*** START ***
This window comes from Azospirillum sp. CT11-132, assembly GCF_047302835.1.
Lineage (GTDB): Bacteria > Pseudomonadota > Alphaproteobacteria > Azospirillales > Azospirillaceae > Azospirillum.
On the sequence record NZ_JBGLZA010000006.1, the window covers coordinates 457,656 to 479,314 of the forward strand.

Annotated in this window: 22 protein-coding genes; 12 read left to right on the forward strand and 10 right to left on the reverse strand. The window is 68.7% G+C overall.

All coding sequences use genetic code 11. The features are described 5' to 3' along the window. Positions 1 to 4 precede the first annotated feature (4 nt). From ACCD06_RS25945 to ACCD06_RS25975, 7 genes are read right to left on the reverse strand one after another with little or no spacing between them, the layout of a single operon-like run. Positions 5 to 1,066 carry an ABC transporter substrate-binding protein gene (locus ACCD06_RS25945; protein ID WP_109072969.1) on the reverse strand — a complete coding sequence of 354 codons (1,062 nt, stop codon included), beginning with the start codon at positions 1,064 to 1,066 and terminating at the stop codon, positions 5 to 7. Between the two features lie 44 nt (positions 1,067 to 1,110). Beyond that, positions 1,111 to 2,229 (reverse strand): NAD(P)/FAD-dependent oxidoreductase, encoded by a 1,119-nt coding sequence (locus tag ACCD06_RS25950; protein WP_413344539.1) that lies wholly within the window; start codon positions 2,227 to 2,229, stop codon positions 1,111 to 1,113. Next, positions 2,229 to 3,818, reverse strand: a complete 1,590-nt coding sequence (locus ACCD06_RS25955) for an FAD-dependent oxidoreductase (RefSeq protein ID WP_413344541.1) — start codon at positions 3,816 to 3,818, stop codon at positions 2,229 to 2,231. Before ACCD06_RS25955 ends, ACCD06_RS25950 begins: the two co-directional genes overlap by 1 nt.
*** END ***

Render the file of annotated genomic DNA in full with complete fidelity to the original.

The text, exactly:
This window comes from Azospirillum sp. CT11-132, assembly GCF_047302835.1.
Lineage (GTDB): Bacteria > Pseudomonadota > Alphaproteobacteria > Azospirillales > Azospirillaceae > Azospirillum.
On the sequence record NZ_JBGLZA010000006.1, the window covers coordinates 457,656 to 479,314 of the forward strand.

Annotated in this window: 22 protein-coding genes; 12 read left to right on the forward strand and 10 right to left on the reverse strand. The window is 68.7% G+C overall.

All coding sequences use genetic code 11. The features are described 5' to 3' along the window. Positions 1 to 4 precede the first annotated feature (4 nt). From ACCD06_RS25945 to ACCD06_RS25975, 7 genes are read right to left on the reverse strand one after another with little or no spacing between them, the layout of a single operon-like run. Positions 5 to 1,066 carry an ABC transporter substrate-binding protein gene (locus ACCD06_RS25945; protein ID WP_109072969.1) on the reverse strand — a complete coding sequence of 354 codons (1,062 nt, stop codon included), beginning with the start codon at positions 1,064 to 1,066 and terminating at the stop codon, positions 5 to 7. Between the two features lie 44 nt (positions 1,067 to 1,110). Beyond that, positions 1,111 to 2,229 (reverse strand): NAD(P)/FAD-dependent oxidoreductase, encoded by a 1,119-nt coding sequence (locus tag ACCD06_RS25950; protein WP_413344539.1) that lies wholly within the window; start codon positions 2,227 to 2,229, stop codon positions 1,111 to 1,113. Next, positions 2,229 to 3,818, reverse strand: a complete 1,590-nt coding sequence (locus ACCD06_RS25955) for an FAD-dependent oxidoreductase (RefSeq protein ID WP_413344541.1) — start codon at positions 3,816 to 3,818, stop codon at positions 2,229 to 2,231. Before ACCD06_RS25955 ends, ACCD06_RS25950 begins: the two co-directional genes overlap by 1 nt.